There were more people in the kitchen than he thought there would be, none of whom he even vaguely recognized. One fellow caught his attention, though Gilbert was not sure why, perhaps it was because he was so tall. He was standing next to the stove, a frosted glass in his hand, conversing with a very attractive dark haired woman. Muscular, he was dressed in well-tailored, fashionably mod clothes. The neat, conservative style of his hairs’ cutting complemented his trim, handsome features. Gilbert watched him from across the room, paying close attention to the way in which he seemed to be keying on the facial expressions of the woman with whom he was conversing, testing her reaction to determine the content and breadth of his next statement. Becky broke Gilbert’s concentration when she touched his arm from behind him, saying, “You haven’t met my sister, have you?” Gilbert replied that no, he had not and she introduced him to the same brunette the young man Gilbert had been observing had been talking with. She smiled, politely mentioning her pleasure at meeting Gilbert before returning to her conversation.
Gilbert looked at the bottles standing on the counter, listening to the collage of sound about him. He set his more than half full glass of punch down into the sink. Looking about the kitchen and into the other room he saw that nearly everyone had a glass in his hand or one sitting near him. Thinking of the punch he had just drunk he thought then he could feel the alcohol lying on his stomach. He quickly convinced himself that he had not drunk enough for it to have had any such effect, that he was imagining the sensation. The kitchen gave him a feeling of confinement. He exited to the living room.
While he had been in the kitchen, two of his coworkers, Verlene and Kathy, both secretaries, had arrived with their husbands. They greeted him as did he them and was introduced to their mates. Gilbert had known Kathy’s spouse from a long time before but he could not remember from where. Mike recognized Gilbert, also. A discussion ensued and it was discovered that the two had been classmates in college not quite ten years before. Verlene’s husband was quite handsome, more so than Gilbert would have suspected. The five of them clustered together, near the front door. It was difficult for Gilbert; the four seemed somewhat reserved. He had thought upon first seeing them that he would be able to easily converse with them, here an opportunity to communicate on a meaningful level. As it was, the others felt almost as out of place as did he and were not too talkative. This increased Gilbert’s discomfiture all the more. He could think of no way to initiate his intended loquation and it felt somehow inappropriate him doing nothing, standing where he was only because these were the only people he knew.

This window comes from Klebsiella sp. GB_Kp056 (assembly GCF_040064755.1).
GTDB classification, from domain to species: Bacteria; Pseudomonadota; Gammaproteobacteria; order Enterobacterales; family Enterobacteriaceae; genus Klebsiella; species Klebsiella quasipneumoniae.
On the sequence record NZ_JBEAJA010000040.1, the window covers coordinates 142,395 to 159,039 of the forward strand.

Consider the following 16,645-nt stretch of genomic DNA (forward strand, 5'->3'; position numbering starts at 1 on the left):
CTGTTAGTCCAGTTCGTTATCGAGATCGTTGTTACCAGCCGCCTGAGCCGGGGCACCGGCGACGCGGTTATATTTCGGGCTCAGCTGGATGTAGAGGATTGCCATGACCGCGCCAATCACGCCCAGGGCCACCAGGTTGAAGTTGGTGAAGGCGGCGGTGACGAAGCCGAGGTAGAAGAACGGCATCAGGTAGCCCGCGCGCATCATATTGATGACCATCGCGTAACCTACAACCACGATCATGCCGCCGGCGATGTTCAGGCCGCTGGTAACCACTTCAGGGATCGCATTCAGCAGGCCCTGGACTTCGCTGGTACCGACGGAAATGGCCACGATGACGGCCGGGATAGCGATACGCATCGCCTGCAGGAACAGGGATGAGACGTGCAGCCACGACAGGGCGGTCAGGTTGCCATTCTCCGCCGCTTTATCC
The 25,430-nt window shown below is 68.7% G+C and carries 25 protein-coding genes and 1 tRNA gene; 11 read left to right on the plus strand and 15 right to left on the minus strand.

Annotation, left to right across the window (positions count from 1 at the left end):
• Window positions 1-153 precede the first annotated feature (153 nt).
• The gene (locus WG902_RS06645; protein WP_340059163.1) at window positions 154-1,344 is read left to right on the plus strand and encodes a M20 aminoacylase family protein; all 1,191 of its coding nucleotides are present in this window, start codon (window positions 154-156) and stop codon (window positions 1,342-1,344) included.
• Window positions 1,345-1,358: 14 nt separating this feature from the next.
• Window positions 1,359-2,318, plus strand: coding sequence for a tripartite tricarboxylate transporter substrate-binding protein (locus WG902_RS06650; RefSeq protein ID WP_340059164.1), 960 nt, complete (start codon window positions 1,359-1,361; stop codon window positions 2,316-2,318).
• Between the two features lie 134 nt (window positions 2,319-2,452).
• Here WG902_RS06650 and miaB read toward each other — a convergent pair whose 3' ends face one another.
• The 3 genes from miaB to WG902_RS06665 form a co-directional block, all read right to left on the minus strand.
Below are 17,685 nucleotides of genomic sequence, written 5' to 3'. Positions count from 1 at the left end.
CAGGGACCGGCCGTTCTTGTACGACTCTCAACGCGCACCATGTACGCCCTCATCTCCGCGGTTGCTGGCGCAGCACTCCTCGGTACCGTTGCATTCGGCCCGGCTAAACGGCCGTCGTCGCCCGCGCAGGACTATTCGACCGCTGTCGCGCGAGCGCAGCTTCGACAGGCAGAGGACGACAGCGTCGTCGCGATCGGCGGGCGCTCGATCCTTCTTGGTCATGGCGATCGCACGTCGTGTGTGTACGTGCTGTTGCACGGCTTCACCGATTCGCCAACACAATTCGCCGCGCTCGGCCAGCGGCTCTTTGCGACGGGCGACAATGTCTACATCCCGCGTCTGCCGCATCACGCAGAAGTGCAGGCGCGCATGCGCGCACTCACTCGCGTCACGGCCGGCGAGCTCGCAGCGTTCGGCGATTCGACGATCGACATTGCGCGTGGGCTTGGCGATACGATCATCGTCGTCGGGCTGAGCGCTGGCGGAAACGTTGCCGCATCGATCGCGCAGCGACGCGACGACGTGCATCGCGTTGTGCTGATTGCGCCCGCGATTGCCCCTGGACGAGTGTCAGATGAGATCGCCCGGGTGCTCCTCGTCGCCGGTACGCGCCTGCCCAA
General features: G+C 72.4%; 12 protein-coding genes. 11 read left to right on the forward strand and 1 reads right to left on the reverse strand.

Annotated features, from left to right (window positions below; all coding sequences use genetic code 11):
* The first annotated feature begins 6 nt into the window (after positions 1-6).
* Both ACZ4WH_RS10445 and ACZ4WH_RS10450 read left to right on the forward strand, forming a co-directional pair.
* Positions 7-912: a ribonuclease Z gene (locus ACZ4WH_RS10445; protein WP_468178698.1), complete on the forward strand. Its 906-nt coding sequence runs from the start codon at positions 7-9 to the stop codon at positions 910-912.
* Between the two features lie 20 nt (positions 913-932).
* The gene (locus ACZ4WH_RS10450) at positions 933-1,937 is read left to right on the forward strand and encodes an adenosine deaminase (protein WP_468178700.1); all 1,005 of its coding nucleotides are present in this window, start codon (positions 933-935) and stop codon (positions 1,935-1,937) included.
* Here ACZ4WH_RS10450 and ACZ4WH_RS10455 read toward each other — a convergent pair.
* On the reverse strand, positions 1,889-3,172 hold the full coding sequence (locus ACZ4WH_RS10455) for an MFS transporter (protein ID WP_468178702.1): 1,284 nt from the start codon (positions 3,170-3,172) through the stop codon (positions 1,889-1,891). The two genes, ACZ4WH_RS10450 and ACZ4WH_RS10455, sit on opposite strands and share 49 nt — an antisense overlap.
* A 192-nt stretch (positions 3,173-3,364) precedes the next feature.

He leaned against the wall next to the door and closed his eyes. Like this for some time, he opened them when he heard people approaching him. The couple Deborah had so warmly greeted on their arrival were coming toward him. For a short time he was embarrassed; perhaps they had seen him with his eyes closed. He stepped to the side. They were leaving early. The party had really only just begun. As they were going out they bade goodbye to several people at once, while another two people from work arrived amid some others. Once the door had been closed, Gilbert turned and saw that the man he had been watching in the kitchen was now seated next to Deborah, talking to her, gesticulating with his drink free right hand.
Lawrence was sitting on the couch talking with Ray and Laura, the two of his fellow workers who had just arrived. Neither of them had noticed Gilbert when they first came in, partially hidden as he was behind the door. They both looked up to see him when Lawrence pointed at him looking at them and Gilbert waved. When he looked at them again, both men were laughing at something Laura had said while she maintained a straight face, explaining that she was serious. Someone turned the volume on the music up. Gilbert wanted to join Lawrence and the others, but Verlene and Kathy were by then talking, although he could barely hear them above the din, and he felt he was, by virtue of the length of time he had been in their immediate presence, informally involved in their conversation and that it would be rude to walk away. Verlene’s right hand lay on the table while she spoke and on her ring finger was a ring with a large stone. Gilbert noticed that while she spoke she moved her hand in a slight up-and-down motion, bending her fingers. As they were underneath a very bright light and the music was playing very loudly, the reflection off the ring, the full sensual sound of the music merging with Verlene’s words, not words as such because he could not hear her clearly and had lost interest in whatever she was saying, but actually just fragmented sounds, all combined to have a slight hypnotic affect on Gilbert. It was a queer, almost pleasant feeling and he realized while it was happening, what was happening.
“And how are you on this cold Christmas night?” Gilbert asked Ray when he had come away from the others. He sat down next to him on the couch.
“Couldn’t be better,” Ray responded and took a long drink from the glass in his hand. “How ‘bout yourself?”
“Oh, I don’t know. I’m a little stunned. This is my first party in years. What are you drinking?”
“Margarita. Want one?” He lifted a bottle from inside his blazer. “Ready made. Everything but the salt.”